BACKGROUND

Tectonic Creation of the Southern Ocean

The origin of the modern thermohaline ocean circulation system must postdate the tectonic creation of a continuous Southern Ocean. Particularly important for the origin of the ACC-DWBC was the opening of the Australian-Antarctic (South Tasman) and South American-Antarctic (Drake Passage) deep-water flow gateways (Lawver et al., 1992). The South Tasman Gateway, including the Balleny Fracture Zone (Lonsdale, 1988), opened to deep water in the early Oligocene (~32 Ma), thereby allowing connection between the Indian and Pacific Oceans for the first time (Kennett, Burns, et al., 1972). Later, at ~20 Ma (earliest Miocene), the opening of Drake Passage (Boltovskoy, 1980) allowed the establishment of the full circum-Antarctic ocean circulation. During the critical late Eocene to Miocene period, the New Zealand Plateau was located downcurrent from the evolving South Tasman Gateway (Watkins and Kennett, 1971), and directly in the path of the evolving ACC-DWBC system.

Modern Regional Oceanography
The supply of deep water to the Pacific Ocean is dominated by a single source, the Deep Western Boundary Current (DWBC) that flows north out of the Southern Ocean along the east side of the Campbell Plateau-Chatham Rise-Hikurangi Plateau, east of New Zealand (
Figs. 1, 2, 3, 4, and 5, Table 1). The volume transport of the DWBC in this region is about 20 Sv, which comprises ~40% of the total input of deep water to the world's oceans (Warren, 1973; 1981). (A secondary, but minor, flow of ~3 Sv of deep water flows north into the Peru-Chile basin; Lonsdale, 1976). The magnitude of DWBC flow, and the low temperature of the water involved, are major determinants of the oceanography of the Pacific Ocean and of the global heat balance. Monitoring the DWBC flow at its entry into the Pacific is a key area where the "global salt conveyor" hypothesis (Broecker et al., 1990; Schmitz, 1995) can be tested, as the flow, thereafter, is believed to spread out to fill the Pacific. Some water upwells and returns at shallower depths to the Atlantic, whereas other waters return south as North Pacific Deep Water (NPDW).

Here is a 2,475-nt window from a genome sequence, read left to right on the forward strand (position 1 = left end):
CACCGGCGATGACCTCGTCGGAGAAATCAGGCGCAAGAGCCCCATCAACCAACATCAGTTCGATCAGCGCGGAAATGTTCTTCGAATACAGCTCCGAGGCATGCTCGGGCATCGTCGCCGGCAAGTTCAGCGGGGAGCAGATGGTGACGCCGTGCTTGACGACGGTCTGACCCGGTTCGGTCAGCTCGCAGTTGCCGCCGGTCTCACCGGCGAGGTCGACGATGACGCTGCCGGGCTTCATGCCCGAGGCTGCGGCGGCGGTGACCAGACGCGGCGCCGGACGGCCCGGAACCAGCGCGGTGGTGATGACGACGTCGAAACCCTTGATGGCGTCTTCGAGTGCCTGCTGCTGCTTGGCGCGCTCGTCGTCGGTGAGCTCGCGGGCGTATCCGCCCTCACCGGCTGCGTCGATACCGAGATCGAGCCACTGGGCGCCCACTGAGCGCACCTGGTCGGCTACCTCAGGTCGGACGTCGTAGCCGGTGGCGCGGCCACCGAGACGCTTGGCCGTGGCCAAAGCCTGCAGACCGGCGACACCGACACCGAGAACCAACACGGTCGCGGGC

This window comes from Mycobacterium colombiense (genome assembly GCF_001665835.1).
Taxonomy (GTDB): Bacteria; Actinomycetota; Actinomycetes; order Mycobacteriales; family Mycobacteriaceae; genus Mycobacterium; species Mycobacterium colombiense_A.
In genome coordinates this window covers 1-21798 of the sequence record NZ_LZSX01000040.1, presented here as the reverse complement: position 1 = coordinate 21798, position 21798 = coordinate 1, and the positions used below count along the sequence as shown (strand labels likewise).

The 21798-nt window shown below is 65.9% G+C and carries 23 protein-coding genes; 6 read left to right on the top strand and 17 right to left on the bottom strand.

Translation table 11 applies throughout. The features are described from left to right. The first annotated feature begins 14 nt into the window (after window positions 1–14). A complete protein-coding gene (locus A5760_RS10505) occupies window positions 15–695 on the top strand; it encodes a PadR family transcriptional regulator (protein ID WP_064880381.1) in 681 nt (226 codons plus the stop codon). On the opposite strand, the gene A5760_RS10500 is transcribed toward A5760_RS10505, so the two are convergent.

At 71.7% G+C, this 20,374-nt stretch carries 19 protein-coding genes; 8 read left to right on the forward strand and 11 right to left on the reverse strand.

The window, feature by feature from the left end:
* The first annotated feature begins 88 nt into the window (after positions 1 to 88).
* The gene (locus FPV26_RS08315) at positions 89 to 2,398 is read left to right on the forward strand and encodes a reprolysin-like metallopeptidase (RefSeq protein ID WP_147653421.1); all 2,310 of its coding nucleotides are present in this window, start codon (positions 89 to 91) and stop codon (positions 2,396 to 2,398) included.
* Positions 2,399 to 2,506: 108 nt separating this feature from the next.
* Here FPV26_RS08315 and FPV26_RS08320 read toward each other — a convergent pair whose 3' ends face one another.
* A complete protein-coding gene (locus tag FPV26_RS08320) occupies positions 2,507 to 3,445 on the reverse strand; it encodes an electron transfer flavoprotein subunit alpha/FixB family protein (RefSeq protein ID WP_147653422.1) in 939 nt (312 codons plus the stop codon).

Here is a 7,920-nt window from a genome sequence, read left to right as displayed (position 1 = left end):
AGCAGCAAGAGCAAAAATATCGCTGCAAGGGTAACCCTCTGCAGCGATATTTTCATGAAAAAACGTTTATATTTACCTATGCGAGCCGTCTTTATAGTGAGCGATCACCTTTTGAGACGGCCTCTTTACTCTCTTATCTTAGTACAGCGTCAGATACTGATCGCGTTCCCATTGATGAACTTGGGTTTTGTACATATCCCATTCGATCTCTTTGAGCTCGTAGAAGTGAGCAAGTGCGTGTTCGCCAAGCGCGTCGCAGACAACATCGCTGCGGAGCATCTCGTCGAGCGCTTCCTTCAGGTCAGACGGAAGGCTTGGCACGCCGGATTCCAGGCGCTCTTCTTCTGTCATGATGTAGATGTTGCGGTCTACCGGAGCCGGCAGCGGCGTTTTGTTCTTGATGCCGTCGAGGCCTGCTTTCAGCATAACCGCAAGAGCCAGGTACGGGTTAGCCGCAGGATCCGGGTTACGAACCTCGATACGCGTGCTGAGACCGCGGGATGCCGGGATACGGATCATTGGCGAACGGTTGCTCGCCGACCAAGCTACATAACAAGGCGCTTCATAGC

The supply of cold water to the deep Pacific from the main generating regions in the Weddell and Ross Seas is modulated by the ACC, which mixes these waters with North Atlantic Deep Water (NADW) in the South Atlantic to form Circumpolar Deep Water (CDW). Deep-water output to the Pacific, therefore, carries the combined signatures of Southern Ocean processes in the region of deep-water formation, chemical composition related to Southern Ocean gas exchange, and NADW. Despite its turbulent passage around Antarctica, CDW is not completely mixed, and a distinct NADW salinity maximum can be recognized at depths of 2800 m (at 55S) deepening northwards to 3400 m (at 28S). In the Southwest Pacific, the DWBC comprises three main divisions (1) lower CDW, a mixture of bottom waters generated around Antarctica, in particular cold Weddell Sea deep water and NADW; (2) salinity-maximum middle CDW, representing the NADW core; and (3) strongly nutrient-enriched and oxygen-depleted upper CDW, mainly derived from Indian Ocean outflow added to Pacific outflow returning through Drake Passage. The DWBC has its upper boundary at depths around 2000-2500 m. On the eastern side, the DWBC is overlain between 2550 and 1450 m depth by south-flowing NPDW, and is marked by an oxygen minimum and high silica. Regionally, both DWBC and NPDW are overlain by low-salinity, Antarctic Intermediate Water (AAIW) (Figs. 4, 6).

The ACC-DWBC enters the Southwest Pacific through gaps in the Macquarie Ridge complex before passing along the 3500-m-high margin of the Campbell Plateau. Near the mouth of the Bounty Trough, the ACC uncouples and continues its eastward path, whereas the DWBC flows north around the eastern end of Chatham Rise and through Valerie Passage, where a small part of the flow diverges through gaps in the Louisville Ridge. Valerie Passage, the 250-km-wide gap between the Chatham Rise and the Louisville seamount chain, therefore marks the gateway to the Pacific for the DWBC.

Sedimentary Record of the ACC-DWBC